In addition to taking individual cases, Scheck and Neufeld are lobbying for more systemic change. They want other states to adopt laws like New York’s, creating a right to post-conviction DNA testing and requiring the state to pay if the inmate can’t afford the $3,000 to $5,000 cost. They also want laws requiring prosecutors to keep DNA evidence at least as long as a defendant remains in jail. Now prosecutors are generally free to throw away biological evidence when they want.

Scheck and Neufeld also want more laws allowing the wrongly imprisoned to sue for damages. Only half a dozen states currently have such statutes, and some have low caps–like California’s $10,000 maximum. If Dennis Fritz had slipped and fallen in a government building, he could have sued for millions. After being incarcerated for 12 years for a crime he didn’t commit, he can’t sue for anything.

The Innocence Project is operating in a shrinking field. The vast majority of its docket consists of old cases, prosecuted when DNA testing was still rare. Now that law enforcement is integrating DNA into its investigative procedures (see box), there should be fewer people convicted despite exonerating biological evidence. But the broader problem addressed by the project–that innocent people are going to jail–shows no sign of ending. Why is the criminal-justice system making so many mistakes?

One reason, the Innocence Project has shown, is that juries often don’t require much evidence to convict people of serious crimes. In hindsight, it seems obvious that the case against Fritz–no eyewitnesses, no evidence linking him to the victim and no credible evidence linking him to the crime scene–was painfully weak. So was the case in Tulsa, Okla., against Tim Durham, who spent six years in prison (of a 3,220-year sentence) for the rape of an 11-year-old girl, until DNA cleared him. The jury ignored 11 alibi witnesses who swore Durham was at a skeet-shooting contest when the crime occurred.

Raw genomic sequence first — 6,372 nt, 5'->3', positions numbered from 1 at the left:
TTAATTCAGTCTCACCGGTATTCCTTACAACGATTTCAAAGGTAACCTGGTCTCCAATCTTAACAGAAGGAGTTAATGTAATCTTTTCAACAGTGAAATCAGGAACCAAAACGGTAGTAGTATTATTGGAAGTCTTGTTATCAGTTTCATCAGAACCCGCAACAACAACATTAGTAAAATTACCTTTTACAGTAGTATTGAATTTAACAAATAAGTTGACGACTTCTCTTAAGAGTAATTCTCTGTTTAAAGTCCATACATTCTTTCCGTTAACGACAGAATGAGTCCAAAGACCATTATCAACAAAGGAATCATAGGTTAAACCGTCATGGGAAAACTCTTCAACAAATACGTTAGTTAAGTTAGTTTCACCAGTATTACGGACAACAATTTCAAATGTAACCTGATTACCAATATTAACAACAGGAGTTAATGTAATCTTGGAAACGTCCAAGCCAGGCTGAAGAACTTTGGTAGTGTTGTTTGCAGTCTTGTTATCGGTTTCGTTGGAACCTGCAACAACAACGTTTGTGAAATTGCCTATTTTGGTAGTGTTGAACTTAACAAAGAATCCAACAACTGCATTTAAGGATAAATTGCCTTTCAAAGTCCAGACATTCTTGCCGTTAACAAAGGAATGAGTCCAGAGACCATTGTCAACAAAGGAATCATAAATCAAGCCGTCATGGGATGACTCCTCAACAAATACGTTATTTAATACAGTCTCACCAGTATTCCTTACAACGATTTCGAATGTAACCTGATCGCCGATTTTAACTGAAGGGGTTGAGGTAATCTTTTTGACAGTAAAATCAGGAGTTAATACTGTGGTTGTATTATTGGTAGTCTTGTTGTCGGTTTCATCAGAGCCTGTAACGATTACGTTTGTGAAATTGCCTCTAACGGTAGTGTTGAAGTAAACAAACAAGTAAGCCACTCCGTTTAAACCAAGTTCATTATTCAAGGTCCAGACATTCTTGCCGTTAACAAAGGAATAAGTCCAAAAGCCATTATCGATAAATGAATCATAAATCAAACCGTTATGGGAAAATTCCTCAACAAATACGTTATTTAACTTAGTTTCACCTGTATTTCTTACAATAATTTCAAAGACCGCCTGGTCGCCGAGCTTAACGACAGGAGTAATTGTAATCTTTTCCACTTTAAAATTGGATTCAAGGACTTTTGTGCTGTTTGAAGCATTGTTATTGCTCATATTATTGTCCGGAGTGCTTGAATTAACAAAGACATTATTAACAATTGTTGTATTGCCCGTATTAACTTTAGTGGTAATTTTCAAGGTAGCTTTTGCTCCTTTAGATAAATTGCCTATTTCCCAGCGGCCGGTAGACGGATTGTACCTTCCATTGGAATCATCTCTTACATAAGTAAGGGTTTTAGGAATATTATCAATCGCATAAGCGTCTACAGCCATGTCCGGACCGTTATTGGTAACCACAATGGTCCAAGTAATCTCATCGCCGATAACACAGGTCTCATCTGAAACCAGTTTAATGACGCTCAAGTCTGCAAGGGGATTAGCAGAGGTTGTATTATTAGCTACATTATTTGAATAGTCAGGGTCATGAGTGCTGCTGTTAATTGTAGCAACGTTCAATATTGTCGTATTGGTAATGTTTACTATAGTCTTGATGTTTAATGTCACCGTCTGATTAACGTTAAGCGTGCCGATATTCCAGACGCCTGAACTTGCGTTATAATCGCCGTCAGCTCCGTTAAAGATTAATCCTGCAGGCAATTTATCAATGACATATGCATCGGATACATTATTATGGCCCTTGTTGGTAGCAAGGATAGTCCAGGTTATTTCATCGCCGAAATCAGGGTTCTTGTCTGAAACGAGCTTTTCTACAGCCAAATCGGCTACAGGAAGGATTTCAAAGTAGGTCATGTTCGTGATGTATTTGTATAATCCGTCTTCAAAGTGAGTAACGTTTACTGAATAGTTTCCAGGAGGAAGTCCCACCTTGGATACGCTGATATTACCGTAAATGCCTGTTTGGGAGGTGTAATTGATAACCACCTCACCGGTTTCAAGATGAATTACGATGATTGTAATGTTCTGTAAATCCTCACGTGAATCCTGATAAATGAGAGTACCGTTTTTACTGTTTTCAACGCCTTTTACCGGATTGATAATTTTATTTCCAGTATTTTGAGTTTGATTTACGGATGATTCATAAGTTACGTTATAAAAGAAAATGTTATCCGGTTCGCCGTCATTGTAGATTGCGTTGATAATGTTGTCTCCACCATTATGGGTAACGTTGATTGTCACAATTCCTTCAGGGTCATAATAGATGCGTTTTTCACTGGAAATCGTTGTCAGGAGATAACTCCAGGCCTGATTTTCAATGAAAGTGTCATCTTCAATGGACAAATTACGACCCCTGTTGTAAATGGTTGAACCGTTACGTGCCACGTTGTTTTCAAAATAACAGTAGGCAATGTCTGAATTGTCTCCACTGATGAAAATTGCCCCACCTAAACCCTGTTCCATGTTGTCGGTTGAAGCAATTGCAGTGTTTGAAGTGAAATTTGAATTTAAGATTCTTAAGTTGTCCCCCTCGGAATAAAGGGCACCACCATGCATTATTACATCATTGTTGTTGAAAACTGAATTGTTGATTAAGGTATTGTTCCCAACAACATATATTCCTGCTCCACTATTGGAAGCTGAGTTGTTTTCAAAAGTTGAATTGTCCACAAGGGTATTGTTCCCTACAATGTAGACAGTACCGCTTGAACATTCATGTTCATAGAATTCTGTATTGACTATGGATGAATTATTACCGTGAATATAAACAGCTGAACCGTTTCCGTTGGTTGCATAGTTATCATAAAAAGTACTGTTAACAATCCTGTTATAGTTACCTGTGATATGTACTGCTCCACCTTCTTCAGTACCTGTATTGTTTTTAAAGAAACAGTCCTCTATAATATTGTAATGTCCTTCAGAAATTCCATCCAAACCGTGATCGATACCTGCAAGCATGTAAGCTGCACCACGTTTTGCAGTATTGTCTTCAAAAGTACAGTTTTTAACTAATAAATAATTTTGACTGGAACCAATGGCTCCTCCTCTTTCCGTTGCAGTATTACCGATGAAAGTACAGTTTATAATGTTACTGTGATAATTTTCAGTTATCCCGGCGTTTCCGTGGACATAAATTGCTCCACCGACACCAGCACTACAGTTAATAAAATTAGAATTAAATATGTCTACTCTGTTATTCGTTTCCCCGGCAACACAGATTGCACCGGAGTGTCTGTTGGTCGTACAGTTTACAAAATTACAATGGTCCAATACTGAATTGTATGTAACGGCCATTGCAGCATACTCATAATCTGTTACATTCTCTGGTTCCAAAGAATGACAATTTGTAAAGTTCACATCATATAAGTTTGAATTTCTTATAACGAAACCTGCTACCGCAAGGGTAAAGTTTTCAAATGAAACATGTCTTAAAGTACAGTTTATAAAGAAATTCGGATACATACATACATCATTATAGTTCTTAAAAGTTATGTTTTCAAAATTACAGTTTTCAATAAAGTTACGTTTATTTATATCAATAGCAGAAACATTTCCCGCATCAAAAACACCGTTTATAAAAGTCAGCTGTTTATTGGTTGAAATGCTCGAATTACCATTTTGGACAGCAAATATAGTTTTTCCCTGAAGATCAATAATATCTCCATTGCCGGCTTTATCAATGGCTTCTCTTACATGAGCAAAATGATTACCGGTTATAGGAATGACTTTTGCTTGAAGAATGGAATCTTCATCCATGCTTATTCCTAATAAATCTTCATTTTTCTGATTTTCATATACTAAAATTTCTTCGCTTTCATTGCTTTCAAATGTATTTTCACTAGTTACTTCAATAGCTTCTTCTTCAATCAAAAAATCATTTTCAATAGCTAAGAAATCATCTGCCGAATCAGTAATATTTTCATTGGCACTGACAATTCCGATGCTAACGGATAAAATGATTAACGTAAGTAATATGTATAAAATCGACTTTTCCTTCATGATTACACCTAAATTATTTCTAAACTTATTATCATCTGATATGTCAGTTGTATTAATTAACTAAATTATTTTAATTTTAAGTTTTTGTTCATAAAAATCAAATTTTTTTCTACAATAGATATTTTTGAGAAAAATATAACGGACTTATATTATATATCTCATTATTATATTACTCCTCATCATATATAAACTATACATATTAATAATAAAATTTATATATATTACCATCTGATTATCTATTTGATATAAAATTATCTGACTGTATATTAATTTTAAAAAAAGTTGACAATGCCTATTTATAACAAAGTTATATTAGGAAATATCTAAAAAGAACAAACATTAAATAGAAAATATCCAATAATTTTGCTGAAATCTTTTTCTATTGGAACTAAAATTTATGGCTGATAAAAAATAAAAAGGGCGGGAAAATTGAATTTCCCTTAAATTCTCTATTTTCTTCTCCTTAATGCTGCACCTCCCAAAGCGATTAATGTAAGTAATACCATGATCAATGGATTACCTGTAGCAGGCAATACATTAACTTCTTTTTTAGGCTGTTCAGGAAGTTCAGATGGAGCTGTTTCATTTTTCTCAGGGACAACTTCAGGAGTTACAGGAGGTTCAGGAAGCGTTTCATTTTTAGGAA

DNA is also confirming a point legal scholars have long made: that eyewitnesses are often wrong. “There’s a myth that the image is burned in a witness’s mind and never forgotten,” says Yale Law School lecturer Stephen Bright. “In fact, science says just the opposite.” And eyewitness testimony is only as reliable as the eyewitness. Two men sentenced to death for a Chicago murder and then freed by DNA evidence in 1996 were convicted largely on the testimony of a woman with a sub-75 IQ, who later said prosecutors promised to release her from jail if she testified.

Even many prosecutors concede the Innocence Project is performing an important function. Robert Keller, the Clayton County district attorney who agreed that Calvin Johnson Jr. should be freed, says he applauds its work in that case and in others. “My only concern is that we not create the image that there are just tremendous numbers of inmates who have been wrongly convicted,” he says. “That isn’t the case.”

Still, Scheck says one of the most important lessons from the Innocence Project’s work is that the system does get it wrong, and more often than people think. One person who doesn’t need to be convinced is Dennis Fritz. Now that he’s free, he’s planning to go to law school–and to start a new career as a defense attorney.